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The Asheville Tourists, the Colorado Rockies Single-A affiliate, are worth traveling to see

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An Asheville tourist goes to see the Asheville Tourists

Eric Garcia McKinley

I’ve been to Asheville twice in my life, and both times I visited I ran into someone I know who, like me, does not live there. Tourists, indeed. My most recent trip to Asheville was to be a tourist around town and to see the Tourists play baseball. Traveling to a city one doesn’t call home to take in a baseball game is the best sort of fandom because the experience isn’t confined to the ballpark.

Asheville seems the perfect place to house a Colorado Rockies affiliate. Asheville is a mountainous town that would not be unfamiliar to the Colorado native. Imagine Manitou Springs and Old Colorado City made into a fluid blend with a sprinkling of Colorado breweries, and you have Asheville. Coming from Colorado, I’m prone to scoff at the idea that any mountain ranges other than the Rocky Mountains are real mountains. That might be a defensible position while at the foothills—there aren’t any ominous peaks in the Appalachians that I’ve seen—but when you’re in the mountains, you don’t feel it. You’re just inside an unmistakably mountainous city. Not only that, but scoffing at terrain is as pretentious as the modern day beer-store clerk.

Like its much younger and much bigger sister, Coors Field, the home of the Tourists, McCormick Field, is a gem. It’s in the midst of the city’s downtown. But at the same time, the field gives the impression that it’s a natural formation—as if the diamond were a natural and perfectly designed flat space in the otherwise undulating landscape. From any point in the grandstand, which also feels as if it was carved out of the mountain, you see the waving hills beyond the outfield fences.

Tourists

Photo: Eric Garcia McKinley

McCormick Field’s aesthetic charm is equaled by the goods and services available within. First of all, McCormick Field has a better beer selection than most major league ballparks I’ve visited, including Coors Field. It embraces the beer culture that characterizes the city and offers a wide selection of local brews. The one that bolsters the Colorado link is Oskar Blues, which originated in Colorado in the late 1990s but expanded to North Carolina in 2012. Not only that, but McCormick Field offers in seat service, so you don’t have to miss a pitch to get your food and drink.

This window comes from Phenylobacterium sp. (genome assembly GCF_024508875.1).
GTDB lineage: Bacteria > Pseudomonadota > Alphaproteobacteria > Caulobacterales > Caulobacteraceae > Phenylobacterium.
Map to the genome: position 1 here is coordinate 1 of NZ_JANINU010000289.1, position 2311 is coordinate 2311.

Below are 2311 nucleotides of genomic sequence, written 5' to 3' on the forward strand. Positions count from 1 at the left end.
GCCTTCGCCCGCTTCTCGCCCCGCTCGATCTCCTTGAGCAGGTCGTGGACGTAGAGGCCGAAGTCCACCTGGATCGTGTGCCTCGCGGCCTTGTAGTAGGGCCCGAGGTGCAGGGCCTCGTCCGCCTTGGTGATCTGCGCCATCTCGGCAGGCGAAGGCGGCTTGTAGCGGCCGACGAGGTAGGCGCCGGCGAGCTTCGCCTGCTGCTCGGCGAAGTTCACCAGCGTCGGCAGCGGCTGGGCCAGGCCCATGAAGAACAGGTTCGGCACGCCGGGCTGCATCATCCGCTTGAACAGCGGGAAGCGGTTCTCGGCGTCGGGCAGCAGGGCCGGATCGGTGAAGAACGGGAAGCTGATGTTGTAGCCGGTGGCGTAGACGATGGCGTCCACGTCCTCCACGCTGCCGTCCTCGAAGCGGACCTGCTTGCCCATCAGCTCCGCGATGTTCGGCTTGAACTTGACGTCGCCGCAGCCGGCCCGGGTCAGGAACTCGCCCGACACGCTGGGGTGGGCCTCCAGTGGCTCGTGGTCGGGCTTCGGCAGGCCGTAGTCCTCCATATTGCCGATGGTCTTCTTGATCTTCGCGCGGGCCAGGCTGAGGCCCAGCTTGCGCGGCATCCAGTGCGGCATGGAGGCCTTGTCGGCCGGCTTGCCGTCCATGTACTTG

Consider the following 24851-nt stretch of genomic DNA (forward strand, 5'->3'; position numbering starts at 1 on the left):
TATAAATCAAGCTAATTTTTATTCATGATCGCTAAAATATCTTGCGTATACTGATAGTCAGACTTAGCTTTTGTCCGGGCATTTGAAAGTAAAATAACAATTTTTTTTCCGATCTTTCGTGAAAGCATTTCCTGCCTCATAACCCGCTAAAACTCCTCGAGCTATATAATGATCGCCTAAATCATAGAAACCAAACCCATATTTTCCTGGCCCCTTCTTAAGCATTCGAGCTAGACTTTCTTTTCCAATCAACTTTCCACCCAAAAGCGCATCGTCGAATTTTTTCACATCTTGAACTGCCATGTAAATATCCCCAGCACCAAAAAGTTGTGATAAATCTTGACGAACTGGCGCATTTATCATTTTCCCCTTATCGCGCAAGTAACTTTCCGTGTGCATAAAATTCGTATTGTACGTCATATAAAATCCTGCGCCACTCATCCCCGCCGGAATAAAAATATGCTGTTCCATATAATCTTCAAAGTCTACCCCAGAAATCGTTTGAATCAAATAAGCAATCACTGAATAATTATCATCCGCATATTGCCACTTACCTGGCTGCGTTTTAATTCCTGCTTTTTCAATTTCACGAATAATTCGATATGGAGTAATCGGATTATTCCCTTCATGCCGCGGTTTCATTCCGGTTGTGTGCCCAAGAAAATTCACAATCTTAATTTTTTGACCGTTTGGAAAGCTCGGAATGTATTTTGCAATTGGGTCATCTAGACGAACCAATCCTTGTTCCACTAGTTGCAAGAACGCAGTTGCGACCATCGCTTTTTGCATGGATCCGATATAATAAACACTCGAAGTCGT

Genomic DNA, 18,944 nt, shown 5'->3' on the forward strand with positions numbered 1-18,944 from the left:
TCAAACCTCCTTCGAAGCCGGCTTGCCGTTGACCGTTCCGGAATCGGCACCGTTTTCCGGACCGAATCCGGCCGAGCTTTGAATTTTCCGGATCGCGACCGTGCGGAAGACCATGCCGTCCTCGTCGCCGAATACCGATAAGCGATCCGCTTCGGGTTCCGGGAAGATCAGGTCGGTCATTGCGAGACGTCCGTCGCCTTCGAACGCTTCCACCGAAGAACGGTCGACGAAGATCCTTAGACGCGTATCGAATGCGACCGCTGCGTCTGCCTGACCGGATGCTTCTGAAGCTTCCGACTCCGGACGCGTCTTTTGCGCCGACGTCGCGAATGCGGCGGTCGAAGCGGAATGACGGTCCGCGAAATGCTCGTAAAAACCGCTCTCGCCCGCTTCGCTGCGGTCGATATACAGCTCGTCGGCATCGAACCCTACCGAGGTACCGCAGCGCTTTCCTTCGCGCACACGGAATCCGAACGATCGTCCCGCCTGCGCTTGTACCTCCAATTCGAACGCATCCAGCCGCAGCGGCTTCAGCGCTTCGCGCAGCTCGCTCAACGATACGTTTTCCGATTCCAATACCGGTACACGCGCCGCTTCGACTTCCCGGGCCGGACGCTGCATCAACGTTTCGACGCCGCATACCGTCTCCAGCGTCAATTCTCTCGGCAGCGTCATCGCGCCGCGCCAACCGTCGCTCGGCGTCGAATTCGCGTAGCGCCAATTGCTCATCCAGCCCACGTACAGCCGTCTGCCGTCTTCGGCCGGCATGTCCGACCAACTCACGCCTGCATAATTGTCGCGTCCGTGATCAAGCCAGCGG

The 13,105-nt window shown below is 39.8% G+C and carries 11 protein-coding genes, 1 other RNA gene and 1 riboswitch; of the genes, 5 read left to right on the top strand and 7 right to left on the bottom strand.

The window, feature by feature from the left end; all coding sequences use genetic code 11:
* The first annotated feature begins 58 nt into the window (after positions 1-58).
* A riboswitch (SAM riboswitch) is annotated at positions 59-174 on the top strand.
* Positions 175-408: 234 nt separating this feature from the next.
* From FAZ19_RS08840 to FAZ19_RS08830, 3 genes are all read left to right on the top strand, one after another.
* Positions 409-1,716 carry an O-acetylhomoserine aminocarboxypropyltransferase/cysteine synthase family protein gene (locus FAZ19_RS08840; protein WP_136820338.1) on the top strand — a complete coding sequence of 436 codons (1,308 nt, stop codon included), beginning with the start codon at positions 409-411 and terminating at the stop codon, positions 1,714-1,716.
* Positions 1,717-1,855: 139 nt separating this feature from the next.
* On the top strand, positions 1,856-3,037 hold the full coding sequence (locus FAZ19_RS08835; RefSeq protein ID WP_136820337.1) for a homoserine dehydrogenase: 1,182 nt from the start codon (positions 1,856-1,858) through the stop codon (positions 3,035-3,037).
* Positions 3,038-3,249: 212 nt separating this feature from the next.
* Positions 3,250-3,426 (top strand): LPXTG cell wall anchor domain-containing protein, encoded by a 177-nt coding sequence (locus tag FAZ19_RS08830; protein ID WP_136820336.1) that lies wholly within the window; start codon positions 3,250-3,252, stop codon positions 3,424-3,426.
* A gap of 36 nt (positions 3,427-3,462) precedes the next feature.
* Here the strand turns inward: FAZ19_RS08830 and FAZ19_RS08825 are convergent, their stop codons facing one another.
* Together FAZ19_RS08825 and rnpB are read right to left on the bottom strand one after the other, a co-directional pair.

And you won’t want to miss a pitch—baseball is the primary draw, after all. While this year’s version of the Tourists haven’t played as well as the 2014 team, which won the South Atlantic League championship, they include intriguing names that will play a role in some future Rockies’ team.

Speaking of names, I admit that I have a hard time keeping minor league names in my head. My emphasis as a writer and a fan is mostly with the big league club. I pay attention to the Rockies’ farm teams, but it’s mostly the big name prospects. I do have some words of actual analysis to say about some of those big names, but first some whimsy.

I attended Sunday’s game with my wife. She’s a baseball fan insofar as she’s a fan of the atmosphere at the ballpark. She’s a bit less interested in the competition, and not at all interested in remembering things about the players. So, I thought it would be interesting to play word association with the names of Tourist lineup. Doing so gets at an outsider’s feel of the team. I said a name, and she said the first thing that popped into her head:

Ryan Castellani—cannoli

Max White—toothpaste

Shane Hoelscher—roast beef